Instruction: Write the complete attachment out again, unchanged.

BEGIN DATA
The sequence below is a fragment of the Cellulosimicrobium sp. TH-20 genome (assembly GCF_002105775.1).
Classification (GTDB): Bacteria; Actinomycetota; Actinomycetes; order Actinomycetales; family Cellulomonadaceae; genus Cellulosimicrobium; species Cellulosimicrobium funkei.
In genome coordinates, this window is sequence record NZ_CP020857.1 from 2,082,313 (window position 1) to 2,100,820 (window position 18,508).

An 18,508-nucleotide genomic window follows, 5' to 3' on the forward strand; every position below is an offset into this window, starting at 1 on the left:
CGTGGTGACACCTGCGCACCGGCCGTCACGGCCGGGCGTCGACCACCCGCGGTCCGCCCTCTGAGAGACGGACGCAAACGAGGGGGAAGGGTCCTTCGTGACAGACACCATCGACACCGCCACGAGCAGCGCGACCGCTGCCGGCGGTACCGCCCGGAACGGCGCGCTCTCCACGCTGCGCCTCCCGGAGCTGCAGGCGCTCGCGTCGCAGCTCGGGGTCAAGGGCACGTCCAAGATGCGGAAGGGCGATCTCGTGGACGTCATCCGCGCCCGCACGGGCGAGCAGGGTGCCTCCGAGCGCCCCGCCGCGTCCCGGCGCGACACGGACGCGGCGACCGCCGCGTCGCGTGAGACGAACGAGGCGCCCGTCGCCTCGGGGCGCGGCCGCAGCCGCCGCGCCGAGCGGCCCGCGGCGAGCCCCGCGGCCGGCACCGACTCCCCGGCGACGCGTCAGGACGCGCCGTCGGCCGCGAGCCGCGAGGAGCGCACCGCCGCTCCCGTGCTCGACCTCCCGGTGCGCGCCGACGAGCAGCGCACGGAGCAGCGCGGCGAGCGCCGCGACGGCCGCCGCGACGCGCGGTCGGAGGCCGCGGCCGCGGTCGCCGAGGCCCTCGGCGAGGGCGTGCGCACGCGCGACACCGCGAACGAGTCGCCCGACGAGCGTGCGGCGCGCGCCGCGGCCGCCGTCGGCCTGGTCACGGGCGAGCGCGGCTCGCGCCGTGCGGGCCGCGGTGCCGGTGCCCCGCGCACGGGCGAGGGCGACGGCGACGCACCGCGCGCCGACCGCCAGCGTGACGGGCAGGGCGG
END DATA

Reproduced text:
The sequence below is a fragment of the Cellulosimicrobium sp. TH-20 genome (assembly GCF_002105775.1).
Classification (GTDB): Bacteria; Actinomycetota; Actinomycetes; order Actinomycetales; family Cellulomonadaceae; genus Cellulosimicrobium; species Cellulosimicrobium funkei.
In genome coordinates, this window is sequence record NZ_CP020857.1 from 2,082,313 (window position 1) to 2,100,820 (window position 18,508).

An 18,508-nucleotide genomic window follows, 5' to 3' on the forward strand; every position below is an offset into this window, starting at 1 on the left:
CGTGGTGACACCTGCGCACCGGCCGTCACGGCCGGGCGTCGACCACCCGCGGTCCGCCCTCTGAGAGACGGACGCAAACGAGGGGGAAGGGTCCTTCGTGACAGACACCATCGACACCGCCACGAGCAGCGCGACCGCTGCCGGCGGTACCGCCCGGAACGGCGCGCTCTCCACGCTGCGCCTCCCGGAGCTGCAGGCGCTCGCGTCGCAGCTCGGGGTCAAGGGCACGTCCAAGATGCGGAAGGGCGATCTCGTGGACGTCATCCGCGCCCGCACGGGCGAGCAGGGTGCCTCCGAGCGCCCCGCCGCGTCCCGGCGCGACACGGACGCGGCGACCGCCGCGTCGCGTGAGACGAACGAGGCGCCCGTCGCCTCGGGGCGCGGCCGCAGCCGCCGCGCCGAGCGGCCCGCGGCGAGCCCCGCGGCCGGCACCGACTCCCCGGCGACGCGTCAGGACGCGCCGTCGGCCGCGAGCCGCGAGGAGCGCACCGCCGCTCCCGTGCTCGACCTCCCGGTGCGCGCCGACGAGCAGCGCACGGAGCAGCGCGGCGAGCGCCGCGACGGCCGCCGCGACGCGCGGTCGGAGGCCGCGGCCGCGGTCGCCGAGGCCCTCGGCGAGGGCGTGCGCACGCGCGACACCGCGAACGAGTCGCCCGACGAGCGTGCGGCGCGCGCCGCGGCCGCCGTCGGCCTGGTCACGGGCGAGCGCGGCTCGCGCCGTGCGGGCCGCGGTGCCGGTGCCCCGCGCACGGGCGAGGGCGACGGCGACGCACCGCGCGCCGACCGCCAGCGTGACGGGCAGGGCGG